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Cities Unite for Part of Fines on Drunk Drivers

December 22, 1988|DENISE HAMILTON | Times Staff Writer

A vote by the Moorpark City Council this week means that all 10 cities in Ventura County have joined in a legal tussle with Ventura County over disbursement of drunk-driving fines.

The cities want the county to fork over a portion of the estimated $1.2 million that the county collects each year from convicted drunk drivers. They say the money should be used to beef up local police patrols.

State Law Cited

The county, however, maintains that it is entitled to keep all the money because it finances a probation program for convicted drunk drivers. A state law allows counties to keep the money in their general fund if they launch such programs.

But the cities maintain that the county's program provides only a minimal benefit and say that they intend to hire an attorney and file suit against the county to recoup a percentage of the drunk-driving funds.

"The county's formal probation program starts out with a group meeting and continues with a mail follow-up. The cities don't see that as formal probation, and that's the essence of our lawsuit," said Susan Cauldwell, an administrative analyst for Moorpark.

Probation Officers' Salaries

Until Sept. 1, 1987, when the county started its probation program, the cities kept about 85% of the money collected from convicted drunk drivers. That money now goes toward the salaries of 12 new probation officers hired by the county to track drunk-driving convictions. About three of those officers work with first-time offenders, county officials said.

Under the probation program, first-time offenders attend a group meeting and are then tracked by mail and internal reports, whereas repeat offenders must meet monthly with probation officers, said Vince Ordonez, an analyst with the County Administrative Office.

He estimated that the county spends $1.1 million annually on the program, not including court costs and some administrative costs.

But whatever the expense, he said, state law allows the Board of Supervisors to allocate the drunk-driving fines as it sees fit.

"The state doesn't mandate that the money be used specifically for drunk-driving-related programs. All we're doing is going by what the intent of the law is," Ordonez said.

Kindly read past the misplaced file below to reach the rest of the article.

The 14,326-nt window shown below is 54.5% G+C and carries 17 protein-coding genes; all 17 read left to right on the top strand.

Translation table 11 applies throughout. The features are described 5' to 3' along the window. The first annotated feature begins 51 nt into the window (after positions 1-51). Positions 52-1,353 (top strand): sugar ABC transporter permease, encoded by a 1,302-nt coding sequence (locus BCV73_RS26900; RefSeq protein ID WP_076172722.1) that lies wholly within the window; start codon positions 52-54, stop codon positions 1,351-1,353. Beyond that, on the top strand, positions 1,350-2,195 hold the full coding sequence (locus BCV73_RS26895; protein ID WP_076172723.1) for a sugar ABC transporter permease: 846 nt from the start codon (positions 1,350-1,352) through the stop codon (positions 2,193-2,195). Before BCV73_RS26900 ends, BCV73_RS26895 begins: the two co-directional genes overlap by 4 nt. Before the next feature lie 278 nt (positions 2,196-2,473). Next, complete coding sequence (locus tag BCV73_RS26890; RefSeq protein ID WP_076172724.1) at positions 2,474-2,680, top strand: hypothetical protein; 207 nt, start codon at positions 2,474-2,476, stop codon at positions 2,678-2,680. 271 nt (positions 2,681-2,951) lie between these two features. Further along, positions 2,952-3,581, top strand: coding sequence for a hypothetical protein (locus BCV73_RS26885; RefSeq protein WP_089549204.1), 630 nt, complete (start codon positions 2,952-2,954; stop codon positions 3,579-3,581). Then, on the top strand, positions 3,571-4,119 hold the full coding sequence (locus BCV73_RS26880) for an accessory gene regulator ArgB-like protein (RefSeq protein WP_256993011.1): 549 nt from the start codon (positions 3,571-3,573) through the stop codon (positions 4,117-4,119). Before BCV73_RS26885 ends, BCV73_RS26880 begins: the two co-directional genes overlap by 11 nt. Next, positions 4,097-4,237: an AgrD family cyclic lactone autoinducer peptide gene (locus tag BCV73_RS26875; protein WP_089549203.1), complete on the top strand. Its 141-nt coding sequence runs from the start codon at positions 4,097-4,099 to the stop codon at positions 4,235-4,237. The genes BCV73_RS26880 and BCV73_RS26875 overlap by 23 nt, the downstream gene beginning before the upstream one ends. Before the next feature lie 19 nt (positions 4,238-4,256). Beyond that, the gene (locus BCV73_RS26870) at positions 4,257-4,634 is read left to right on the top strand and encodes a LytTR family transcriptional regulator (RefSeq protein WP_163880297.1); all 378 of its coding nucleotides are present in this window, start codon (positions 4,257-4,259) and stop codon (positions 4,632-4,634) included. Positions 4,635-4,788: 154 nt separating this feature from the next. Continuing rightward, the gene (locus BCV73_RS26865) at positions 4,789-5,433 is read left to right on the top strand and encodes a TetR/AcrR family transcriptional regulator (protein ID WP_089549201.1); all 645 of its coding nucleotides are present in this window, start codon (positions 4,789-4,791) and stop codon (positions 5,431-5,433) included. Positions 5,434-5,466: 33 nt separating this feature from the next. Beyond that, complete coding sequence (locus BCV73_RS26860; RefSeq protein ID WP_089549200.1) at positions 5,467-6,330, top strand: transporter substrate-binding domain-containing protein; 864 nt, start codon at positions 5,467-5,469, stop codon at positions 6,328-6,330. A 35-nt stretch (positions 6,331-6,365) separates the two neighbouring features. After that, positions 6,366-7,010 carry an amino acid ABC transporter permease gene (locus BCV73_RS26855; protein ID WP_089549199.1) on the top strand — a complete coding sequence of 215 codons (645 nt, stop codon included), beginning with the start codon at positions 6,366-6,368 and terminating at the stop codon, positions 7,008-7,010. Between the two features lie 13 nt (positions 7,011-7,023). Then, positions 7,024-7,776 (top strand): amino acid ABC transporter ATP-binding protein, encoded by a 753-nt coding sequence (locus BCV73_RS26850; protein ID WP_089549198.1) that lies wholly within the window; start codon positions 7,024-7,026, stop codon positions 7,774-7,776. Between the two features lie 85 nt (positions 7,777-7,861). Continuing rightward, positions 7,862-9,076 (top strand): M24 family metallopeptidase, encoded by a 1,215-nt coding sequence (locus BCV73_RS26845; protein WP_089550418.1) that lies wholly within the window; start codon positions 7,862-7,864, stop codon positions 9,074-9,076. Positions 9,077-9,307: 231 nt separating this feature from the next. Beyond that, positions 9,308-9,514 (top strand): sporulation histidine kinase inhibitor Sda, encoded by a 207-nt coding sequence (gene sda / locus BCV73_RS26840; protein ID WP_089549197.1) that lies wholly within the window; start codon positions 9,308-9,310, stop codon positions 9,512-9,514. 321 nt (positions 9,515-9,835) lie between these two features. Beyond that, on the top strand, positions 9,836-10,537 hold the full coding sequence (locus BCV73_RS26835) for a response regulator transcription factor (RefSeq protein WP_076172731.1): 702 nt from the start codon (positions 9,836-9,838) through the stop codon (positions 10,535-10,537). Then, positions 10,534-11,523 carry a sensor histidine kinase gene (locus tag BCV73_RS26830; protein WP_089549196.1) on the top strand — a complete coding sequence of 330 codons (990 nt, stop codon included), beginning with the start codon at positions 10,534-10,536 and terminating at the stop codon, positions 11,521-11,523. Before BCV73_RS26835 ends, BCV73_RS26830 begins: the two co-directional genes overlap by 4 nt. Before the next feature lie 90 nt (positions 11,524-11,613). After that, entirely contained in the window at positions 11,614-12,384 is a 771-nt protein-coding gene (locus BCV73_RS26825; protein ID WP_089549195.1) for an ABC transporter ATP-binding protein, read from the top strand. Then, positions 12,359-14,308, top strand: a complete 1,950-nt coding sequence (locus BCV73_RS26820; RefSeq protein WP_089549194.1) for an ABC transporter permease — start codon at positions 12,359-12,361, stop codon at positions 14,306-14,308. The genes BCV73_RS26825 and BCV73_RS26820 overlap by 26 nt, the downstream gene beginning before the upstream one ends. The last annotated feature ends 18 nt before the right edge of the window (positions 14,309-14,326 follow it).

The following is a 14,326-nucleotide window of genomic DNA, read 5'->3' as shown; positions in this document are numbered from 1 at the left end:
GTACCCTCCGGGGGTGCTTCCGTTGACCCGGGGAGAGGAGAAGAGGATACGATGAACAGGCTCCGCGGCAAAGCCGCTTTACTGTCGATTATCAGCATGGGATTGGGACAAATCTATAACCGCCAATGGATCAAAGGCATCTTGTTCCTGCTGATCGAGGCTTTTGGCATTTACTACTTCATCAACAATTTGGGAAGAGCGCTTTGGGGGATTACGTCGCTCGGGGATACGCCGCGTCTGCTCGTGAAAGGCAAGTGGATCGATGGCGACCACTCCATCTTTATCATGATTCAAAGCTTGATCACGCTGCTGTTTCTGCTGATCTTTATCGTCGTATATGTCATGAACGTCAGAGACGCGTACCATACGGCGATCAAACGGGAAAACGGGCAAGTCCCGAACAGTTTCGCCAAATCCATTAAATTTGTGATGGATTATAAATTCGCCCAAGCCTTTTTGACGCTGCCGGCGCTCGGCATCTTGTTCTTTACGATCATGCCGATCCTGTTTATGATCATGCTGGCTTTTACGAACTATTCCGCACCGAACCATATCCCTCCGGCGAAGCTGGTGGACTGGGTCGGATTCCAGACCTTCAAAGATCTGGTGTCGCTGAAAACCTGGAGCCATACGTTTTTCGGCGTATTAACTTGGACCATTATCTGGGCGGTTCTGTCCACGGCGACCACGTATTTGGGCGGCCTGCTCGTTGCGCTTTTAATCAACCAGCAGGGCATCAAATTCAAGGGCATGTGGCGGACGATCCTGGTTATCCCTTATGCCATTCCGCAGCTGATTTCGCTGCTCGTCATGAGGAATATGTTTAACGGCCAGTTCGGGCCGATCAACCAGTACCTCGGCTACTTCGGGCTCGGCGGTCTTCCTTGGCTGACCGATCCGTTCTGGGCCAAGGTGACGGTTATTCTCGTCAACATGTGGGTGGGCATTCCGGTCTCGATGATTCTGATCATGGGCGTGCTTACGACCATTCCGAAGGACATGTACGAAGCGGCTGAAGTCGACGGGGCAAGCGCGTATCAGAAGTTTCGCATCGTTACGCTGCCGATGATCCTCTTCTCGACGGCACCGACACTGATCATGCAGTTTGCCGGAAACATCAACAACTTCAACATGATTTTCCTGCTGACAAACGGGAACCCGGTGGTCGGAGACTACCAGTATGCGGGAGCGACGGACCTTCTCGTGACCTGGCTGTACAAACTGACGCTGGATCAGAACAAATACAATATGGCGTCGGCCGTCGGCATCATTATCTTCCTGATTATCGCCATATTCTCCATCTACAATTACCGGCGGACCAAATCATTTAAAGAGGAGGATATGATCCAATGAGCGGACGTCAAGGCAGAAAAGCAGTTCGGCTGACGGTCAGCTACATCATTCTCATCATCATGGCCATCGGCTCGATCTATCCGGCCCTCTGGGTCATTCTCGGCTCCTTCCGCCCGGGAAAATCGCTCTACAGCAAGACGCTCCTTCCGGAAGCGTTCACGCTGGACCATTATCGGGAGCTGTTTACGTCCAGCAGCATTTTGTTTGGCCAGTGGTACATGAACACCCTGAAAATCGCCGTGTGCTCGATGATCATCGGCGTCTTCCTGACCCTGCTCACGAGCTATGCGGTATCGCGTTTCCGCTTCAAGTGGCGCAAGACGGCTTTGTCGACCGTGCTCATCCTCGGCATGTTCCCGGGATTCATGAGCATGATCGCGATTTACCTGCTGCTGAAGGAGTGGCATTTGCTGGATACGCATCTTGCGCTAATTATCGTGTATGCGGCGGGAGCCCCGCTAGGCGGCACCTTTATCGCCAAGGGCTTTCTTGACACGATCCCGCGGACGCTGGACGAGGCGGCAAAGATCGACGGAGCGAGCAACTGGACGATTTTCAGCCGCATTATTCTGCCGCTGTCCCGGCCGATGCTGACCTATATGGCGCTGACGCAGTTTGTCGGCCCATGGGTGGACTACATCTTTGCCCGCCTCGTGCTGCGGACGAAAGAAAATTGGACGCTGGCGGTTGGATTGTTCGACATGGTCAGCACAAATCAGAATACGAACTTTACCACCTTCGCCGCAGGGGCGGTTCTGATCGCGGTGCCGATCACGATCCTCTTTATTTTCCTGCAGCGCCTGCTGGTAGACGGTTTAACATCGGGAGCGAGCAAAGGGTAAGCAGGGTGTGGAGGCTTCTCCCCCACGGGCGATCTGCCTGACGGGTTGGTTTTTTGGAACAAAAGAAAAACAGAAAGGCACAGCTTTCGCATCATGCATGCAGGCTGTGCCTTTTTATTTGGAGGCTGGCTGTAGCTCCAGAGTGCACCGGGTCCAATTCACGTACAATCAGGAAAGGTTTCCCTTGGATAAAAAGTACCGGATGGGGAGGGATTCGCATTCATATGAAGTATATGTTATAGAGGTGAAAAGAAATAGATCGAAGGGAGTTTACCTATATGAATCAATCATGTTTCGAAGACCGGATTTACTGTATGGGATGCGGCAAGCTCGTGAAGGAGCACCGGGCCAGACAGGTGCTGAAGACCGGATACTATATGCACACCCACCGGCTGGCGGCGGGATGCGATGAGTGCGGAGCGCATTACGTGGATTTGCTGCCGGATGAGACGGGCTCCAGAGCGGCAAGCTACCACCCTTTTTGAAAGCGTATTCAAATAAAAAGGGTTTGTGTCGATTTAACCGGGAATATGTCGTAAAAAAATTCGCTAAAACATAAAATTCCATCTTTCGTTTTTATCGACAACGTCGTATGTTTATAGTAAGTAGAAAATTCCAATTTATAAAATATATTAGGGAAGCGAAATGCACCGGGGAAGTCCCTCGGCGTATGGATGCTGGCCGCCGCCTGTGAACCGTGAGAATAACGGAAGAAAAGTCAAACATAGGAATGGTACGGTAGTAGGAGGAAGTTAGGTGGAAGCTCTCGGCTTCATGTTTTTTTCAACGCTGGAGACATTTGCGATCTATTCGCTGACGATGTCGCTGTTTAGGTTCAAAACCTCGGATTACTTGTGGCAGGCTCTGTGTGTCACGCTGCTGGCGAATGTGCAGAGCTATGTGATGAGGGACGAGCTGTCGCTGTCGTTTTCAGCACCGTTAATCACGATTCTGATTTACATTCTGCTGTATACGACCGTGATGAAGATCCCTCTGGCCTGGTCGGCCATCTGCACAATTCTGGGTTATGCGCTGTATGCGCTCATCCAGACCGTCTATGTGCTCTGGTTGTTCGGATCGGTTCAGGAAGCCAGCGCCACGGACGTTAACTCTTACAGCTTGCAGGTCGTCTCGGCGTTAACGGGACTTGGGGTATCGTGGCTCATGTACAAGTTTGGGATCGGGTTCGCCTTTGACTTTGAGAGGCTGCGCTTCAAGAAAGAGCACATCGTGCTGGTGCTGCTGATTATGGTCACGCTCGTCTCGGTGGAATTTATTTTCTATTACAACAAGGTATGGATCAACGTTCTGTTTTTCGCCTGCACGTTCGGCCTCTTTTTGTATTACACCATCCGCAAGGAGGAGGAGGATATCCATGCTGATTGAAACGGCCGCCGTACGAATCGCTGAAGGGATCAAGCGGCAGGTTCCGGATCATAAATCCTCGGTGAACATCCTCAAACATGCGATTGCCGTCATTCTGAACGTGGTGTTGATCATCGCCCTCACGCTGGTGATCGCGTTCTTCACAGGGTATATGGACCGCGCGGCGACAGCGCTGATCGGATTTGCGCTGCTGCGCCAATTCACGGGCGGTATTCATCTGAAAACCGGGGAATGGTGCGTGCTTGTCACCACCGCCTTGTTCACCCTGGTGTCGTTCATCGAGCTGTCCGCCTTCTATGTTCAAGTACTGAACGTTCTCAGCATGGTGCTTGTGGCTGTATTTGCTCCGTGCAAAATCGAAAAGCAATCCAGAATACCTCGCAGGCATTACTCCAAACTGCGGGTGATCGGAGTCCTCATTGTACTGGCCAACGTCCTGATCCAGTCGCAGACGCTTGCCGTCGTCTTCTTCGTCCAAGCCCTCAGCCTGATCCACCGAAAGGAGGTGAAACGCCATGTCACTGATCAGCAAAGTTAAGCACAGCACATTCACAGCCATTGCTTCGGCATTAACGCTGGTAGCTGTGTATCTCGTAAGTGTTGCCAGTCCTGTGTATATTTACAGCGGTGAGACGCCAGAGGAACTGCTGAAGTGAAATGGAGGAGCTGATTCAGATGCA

Lip Service Alleged

Bill Mayer, Oxnard's budget and management director, disputed the county's figures and said the county is merely paying lip service to a formal probation program. He said one probation officer is responsible for tracking as many as 1,491 first-time offenders but that instead of hiring more officers, the county funnels a portion of the drunk-driving fines to other county uses.

"We know the probation program doesn't cost the amount of money that's being diverted from the cities," he said. Based on the cost of hiring one probation officer at an annual salary of about $45,000, city officials estimate that the county spends no more than about $600,000 on the program. And they want the balance of the drunk-driving fines returned to them for local enforcement.

7,500 Convicted Annually

About 7,500 people are convicted of drunk driving each year in Ventura County and pay a $1,200 fine, but the county receives only about $425 of that fee, according to county officials. About $625 goes to the state for criminal-justice programs, and the balance is divided among the state's victim-restitution fund and educational programs, such as one on alcohol abuse.

To gear up for their battle, the cities plan to contribute a total of $25,000, appoint a steering committee, and hire an attorney.

Elizabeth Silver, a San Leandro attorney who successfully represented the 18 cities of Contra Costa County in a similar lawsuit over disbursement of court fees, has been mentioned as a likely candidate, Cauldwell said.

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